Medieval studies at UVM brings diverse perspectives from a variety of disciplines; faculty from the departments of history, English, romance languages and cultures, and religion all teach in the field. This interdisciplinary approach provides you with deeper appreciation for the cultures of the European Middle Ages.
Antonello Borra, Professor of Italian
Antonello Borra's main area of interest is poetry. He is a great admirer of medieval poets, in particular the Provençal Troubadours. His recent publications include the first systematic English translation of works by Guittone d'Arezzo, the most influential and neglected poet of the generation before Dante's. A poet himself, Professor Borra regularly teaches classes on Dante’s Commedia in both English and Italian.
Charles Briggs, Senior Lecturer in History
Charlie Briggs is a specialist in the history of late medieval and Renaissance European intellectual and political culture. His most recent publications focus on princely advice literature, historical writing, and early humanism; his courses include “The Renaissance,” “The British Isles, 1350 to 1688,” and (team taught with UVM Library’s Director of Special Collections, Jeffrey Marshall) “Books and Readers in Europe, 1250–1650.”
Anne Clark, Professor of Religion
Anne Clark's teaching and research revolve around the study of religious life in medieval Europe. Her courses focus on how people engaged the symbols and practices of the Christian tradition to organize their lives and make meaning, and they explore topics like mysticism and devotion, heresy and innovation, the Bible and authority, gender and identity.
Sean Field, Professor of History
Sean Field specializes in the history of sanctity, heresy, and power in high medieval Europe, focusing on topics around medieval women and the French royal court. Recent courses include “Medieval Mystics and Heretics,” “Medieval Urban Legends,” and “The Templars: Order, Trial, Myth.”
Jeffrey D. Marshall, Library Professor
Jeffrey Marshall is the Director of the Silver Special Collections Library and its rare book librarian. He gives lectures on the history of printing, and hands-on presentations using books from the medieval to the modern. He also regularly co-teaches “Books and Readers, 1250-1550” with Charlie Briggs, and “From Cuneiform to Kindles: A Survey of Written Communication” with Classics professor Angeline Chiu. Currently he is conducting a detailed examination of Special Collections’ forty-two fifteenth-century books.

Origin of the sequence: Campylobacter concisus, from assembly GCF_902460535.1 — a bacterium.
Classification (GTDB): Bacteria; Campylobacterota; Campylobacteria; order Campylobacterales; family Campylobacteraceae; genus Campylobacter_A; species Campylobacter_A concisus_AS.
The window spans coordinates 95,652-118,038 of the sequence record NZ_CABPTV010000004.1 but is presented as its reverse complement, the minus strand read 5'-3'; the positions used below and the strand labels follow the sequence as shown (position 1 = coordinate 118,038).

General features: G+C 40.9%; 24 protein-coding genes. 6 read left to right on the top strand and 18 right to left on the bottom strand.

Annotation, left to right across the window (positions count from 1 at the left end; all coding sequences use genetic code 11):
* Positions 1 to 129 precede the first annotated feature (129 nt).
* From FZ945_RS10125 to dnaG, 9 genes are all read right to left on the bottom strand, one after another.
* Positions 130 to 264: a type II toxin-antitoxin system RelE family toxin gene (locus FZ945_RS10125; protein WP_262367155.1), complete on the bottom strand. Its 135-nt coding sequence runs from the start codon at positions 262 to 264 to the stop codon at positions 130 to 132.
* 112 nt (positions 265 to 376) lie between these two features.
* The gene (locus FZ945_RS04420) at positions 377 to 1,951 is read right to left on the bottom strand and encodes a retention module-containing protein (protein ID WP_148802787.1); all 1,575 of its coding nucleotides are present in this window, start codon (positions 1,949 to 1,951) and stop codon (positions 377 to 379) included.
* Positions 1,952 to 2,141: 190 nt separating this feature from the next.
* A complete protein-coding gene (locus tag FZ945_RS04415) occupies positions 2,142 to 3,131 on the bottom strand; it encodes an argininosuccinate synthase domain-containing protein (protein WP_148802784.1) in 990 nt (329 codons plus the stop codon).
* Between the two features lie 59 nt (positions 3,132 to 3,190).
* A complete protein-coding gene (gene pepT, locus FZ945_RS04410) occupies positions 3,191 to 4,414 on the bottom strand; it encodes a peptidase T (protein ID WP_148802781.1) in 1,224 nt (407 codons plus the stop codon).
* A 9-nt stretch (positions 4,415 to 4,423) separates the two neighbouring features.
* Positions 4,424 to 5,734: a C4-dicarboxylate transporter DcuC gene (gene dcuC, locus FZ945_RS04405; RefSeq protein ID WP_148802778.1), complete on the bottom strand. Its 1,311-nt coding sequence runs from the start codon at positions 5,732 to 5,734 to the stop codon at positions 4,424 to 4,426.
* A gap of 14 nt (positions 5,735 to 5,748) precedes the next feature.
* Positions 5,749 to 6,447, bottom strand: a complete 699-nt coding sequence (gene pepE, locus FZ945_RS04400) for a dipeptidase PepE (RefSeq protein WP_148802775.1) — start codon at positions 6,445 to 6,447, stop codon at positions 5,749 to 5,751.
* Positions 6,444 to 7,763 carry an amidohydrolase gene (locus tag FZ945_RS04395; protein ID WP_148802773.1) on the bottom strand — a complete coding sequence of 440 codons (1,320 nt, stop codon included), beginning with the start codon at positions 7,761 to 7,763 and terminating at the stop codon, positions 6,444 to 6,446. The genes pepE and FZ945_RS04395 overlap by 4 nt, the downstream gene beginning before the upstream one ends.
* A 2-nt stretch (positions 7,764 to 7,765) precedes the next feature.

Charles-Louis Morand-Métivier, Associate Professor of French
Charles-Louis Morand Métivier’s research focuses on the literary representation of the extreme emotions begotten by medieval and renaissance massacres, and on how these emotions helped create an idea of the nascent French nation as an emotional community, transcending the traditional ideas of nation building. He has recently taught classes entitled “Rabelais’ Humor: Poop, Sex, and Weed,” “Women, Emotions, and Creation in Medieval and Renaissance French literature,” and “The Emotions of Everyday Life in Medieval Poetry.”
Jenny Sisk, Associate Professor of English
Jenny Sisk studies the literature and religious culture of fourteenth-century England and is especially interested in discernment and the interconnections of doubt and faith. Her current research focuses on visionary poetry and asks in what ways its writers and readers saw literature participating in personal and cultural acts of questioning, doubting, believing, and knowing. In addition to regularly teaching Chaucer, she has recently taught a semester-long course entirely devoted to the extraordinary dream-vision poem Piers Plowman and a senior seminar called “Doubt and Knowledge.”
Christopher Vaccaro, Senior Lecturer in English
Christopher Vaccaro often teaches courses that intersect with studies of gender, sexuality, and queer theory. He teaches Beowulf, the History of the English Language, Introduction to Old English, British Literature surveys, and courses on J.R.R. Tolkien. He has recently taught “Queering the Middle Ages” as an online summer course.